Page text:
- Introduction: The Beach – An atmospheric evocation of a beach in summer, capturing that feeling of the oneness and strangeness of the universe that sometimes comes to us in a beautiful setting when ordinary things suddenly appear extraordinary and mysterious.
- Ten Fingers (soloists: Clio Macrakis, Erica Jaquith, Julian Knight, Riley McKinney, Jackson Moore-Otto, Nate Quigley, Tyrone Quigley, Tim Traversy) – What is a base, and why do we use base 10? A funky song sung by the boy’s ten fingers, not only describing the numerous functions they are capable of, but with a spoken explanation midway of why base 8 might have been a better number system; and an explanation of the meaning of "powers of 10" as a mathematical concept.
- Life That Lives on Man (soloists: Anisha Nakagawa, Mattie Glenhaber, Robbie Kelley, Jenna Zwanger) – Partly spoken, partly sung, this describes just three of the numerous lifeforms inhabiting the human skin and hair.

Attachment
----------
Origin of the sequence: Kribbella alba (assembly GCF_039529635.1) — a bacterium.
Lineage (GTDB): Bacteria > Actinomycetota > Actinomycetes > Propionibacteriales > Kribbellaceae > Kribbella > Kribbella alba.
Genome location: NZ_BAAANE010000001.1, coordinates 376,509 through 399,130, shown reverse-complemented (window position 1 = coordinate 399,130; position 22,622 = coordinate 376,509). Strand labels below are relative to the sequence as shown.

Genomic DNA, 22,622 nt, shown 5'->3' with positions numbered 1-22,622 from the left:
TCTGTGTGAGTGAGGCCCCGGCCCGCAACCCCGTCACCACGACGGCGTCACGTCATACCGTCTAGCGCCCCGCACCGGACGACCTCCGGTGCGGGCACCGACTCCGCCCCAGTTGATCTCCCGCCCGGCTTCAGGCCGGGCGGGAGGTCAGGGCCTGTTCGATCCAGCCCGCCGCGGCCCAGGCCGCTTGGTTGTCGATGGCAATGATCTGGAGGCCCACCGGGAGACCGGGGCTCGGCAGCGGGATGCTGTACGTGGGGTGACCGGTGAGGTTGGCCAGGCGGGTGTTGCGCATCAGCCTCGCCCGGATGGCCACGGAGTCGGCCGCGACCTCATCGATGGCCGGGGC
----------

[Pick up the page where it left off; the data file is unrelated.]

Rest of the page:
- Amoeba – With a spiky, angular melody, the amoebae argue their case: "I would sob with misery if I couldn’t be a blob like me, so what’s so great about being the same shape from day to day?"
- Bacteria – Scientists believe that bacteria were probably the earliest widespread life form on Earth and that their incredible resilience and evolutionary adaptability will ensure their survival until the day Earth is swallowed up by the swollen Sun in a few billion years time.
- Virus – A friendly and informative common cold virus thanks its human host for lending its DNA for reproductive purposes in a very rhythmic and slightly bluesy song.